The recent crises in Australia are unlocking the hidden value of transport-related data.
Many of the digital applications based on this data were developed before the pandemic or the recent bushfires. The whole area of traffic management was getting a big reboot, while the entry of autonomous cars made new data-driven applications necessary.
Now, researchers are finding out that the same applications that combine sensing and optical technology with AI can also have an epidemiological application.
Stopping the virus spread
In Australia, the researchers at Data61, the AI and data science arm of Australia’s national science organization CSIRO, and state government agency Transport for NSW are collaborating to manage the pandemic.
At first, Data61 focused on Australia’s largest city of Sydney to develop a Traffic Assignment Engine program for “analyzing automated end to end, multi-modal journey planning for operators and passengers.” It had been in prototype development for a few years.
The Engine came into its own with a rollout during the COVID-19 disruptions, a time when understanding congestion was vital to improving social distancing and minimizing the spread of the coronavirus.
Social distancing, here, is not just where you stand in a queue. It is a function of people’s flow through the city to minimize human density and the likelihood of transmission.
The efforts gained recognition at the recent annual Intelligent Transport Systems industry awards in their eleventh year. The awards recognize the increasing contribution of new technology in the transport industry.
Navigating safer transit
During COVID-19, the Traffic Assignment Engine was matched with a Disease Spread Model. This effort was claimed to be the first in the world that combined detailed transport simulation with cutting-edge epidemiological modeling to tackle the challenge of safe transit during a pandemic.
The original AI Engine aggregated data generated by tens of thousands of sensors throughout the road network, coming from the fare-paying Opal card, GPS devices, traffic signals, and buses. It also includes newer sources such as mobile phones, which provide vehicle speeds and deliver insights on congestion.
From running this data through the AI Engine, it is possible to model the impact of network changes or disruptions and then issue automatic journey planning information for transport operators and travelers. It develops accuracy in knowing what will happen in the future, using this knowledge to improve congestion planning.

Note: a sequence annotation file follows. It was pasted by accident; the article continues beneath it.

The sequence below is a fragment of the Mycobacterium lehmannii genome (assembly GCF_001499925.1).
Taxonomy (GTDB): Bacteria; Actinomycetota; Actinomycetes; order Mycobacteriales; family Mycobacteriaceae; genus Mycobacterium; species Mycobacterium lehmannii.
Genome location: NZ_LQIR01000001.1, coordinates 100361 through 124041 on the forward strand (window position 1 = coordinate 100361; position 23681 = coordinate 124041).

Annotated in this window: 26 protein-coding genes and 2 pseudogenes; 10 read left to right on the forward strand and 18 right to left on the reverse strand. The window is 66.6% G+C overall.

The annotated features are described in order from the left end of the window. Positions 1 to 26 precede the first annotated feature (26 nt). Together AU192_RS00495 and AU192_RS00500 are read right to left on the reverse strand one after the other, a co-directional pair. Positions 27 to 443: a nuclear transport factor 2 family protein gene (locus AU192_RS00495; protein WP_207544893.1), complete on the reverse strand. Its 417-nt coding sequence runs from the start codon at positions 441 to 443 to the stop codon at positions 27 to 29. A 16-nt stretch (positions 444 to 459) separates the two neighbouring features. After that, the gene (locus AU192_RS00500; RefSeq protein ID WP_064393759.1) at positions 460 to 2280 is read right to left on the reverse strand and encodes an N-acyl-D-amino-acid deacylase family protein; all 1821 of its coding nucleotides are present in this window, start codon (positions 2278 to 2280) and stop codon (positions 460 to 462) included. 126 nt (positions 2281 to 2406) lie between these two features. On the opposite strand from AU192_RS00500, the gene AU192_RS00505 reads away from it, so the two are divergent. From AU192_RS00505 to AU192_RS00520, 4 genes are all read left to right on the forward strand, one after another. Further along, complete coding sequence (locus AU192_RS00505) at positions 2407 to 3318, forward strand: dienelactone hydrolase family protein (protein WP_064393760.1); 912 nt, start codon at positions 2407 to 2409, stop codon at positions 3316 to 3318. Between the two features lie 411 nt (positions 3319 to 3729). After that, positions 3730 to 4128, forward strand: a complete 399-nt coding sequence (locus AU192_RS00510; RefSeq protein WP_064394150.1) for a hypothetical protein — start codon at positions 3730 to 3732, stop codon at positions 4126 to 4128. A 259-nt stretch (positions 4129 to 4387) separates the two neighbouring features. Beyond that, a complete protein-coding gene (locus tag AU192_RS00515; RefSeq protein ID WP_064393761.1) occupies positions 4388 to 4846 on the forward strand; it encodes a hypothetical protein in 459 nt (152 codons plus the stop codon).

The result is that the combined system can make accurate predictions two hours into the future and act in five minutes, a capability that is likely to lead to significant improvements in efficiency in managing traffic flows. It also effectively manages social distancing to minimize the spread of the virus.
Fighting fire with data
Data61 has also been busy in deploying data science to fight bushfires. Australia was devastated by fires in the summer of 2019 and is about to go into another fire season on high alert.
The Data61 Spark project is an award-winning open framework for bushfire prediction and analysis created by Data61.
It takes current knowledge of fire behavior and combines it with state-of-the-art simulation science to produce predictions, statistics, and visualizations of bushfire spread.
The results can also be used for land management and planning, fire mitigation analysis, real-time fire prediction, and analysis of fire events.
Spark can read weather data from meteorological forecasts and use this information directly within fire models.
Geographic information, such as land slope, vegetation, and un-burnable areas, such as roads and water bodies, also affect the spread of the fire. Spark allows users to easily incorporate such environmental data and to use this information to define a fire spread rate.
Predicting bushfire’s spread provides a range of benefits across various sectors, including infrastructure planning, land management, emergency services, and more.
Unlocking crisis insights
Neither of these data projects is a magic bullet to fighting the pandemic or bushfires. But they don’t necessarily have to be.
What they do is aggregate multiple data sources to drive understanding of patterns to improve prevention and planning.
The positive news is that AI can learn through repetition, which means the systems will improve over time, and prediction modeling will become more accurate.
In a world where pandemics and natural disasters are likely to become more prevalent, it is reassuring that now we have AI on our side to help us in what has become a life and death struggle.
Image credit: iStockphoto/NicoElNino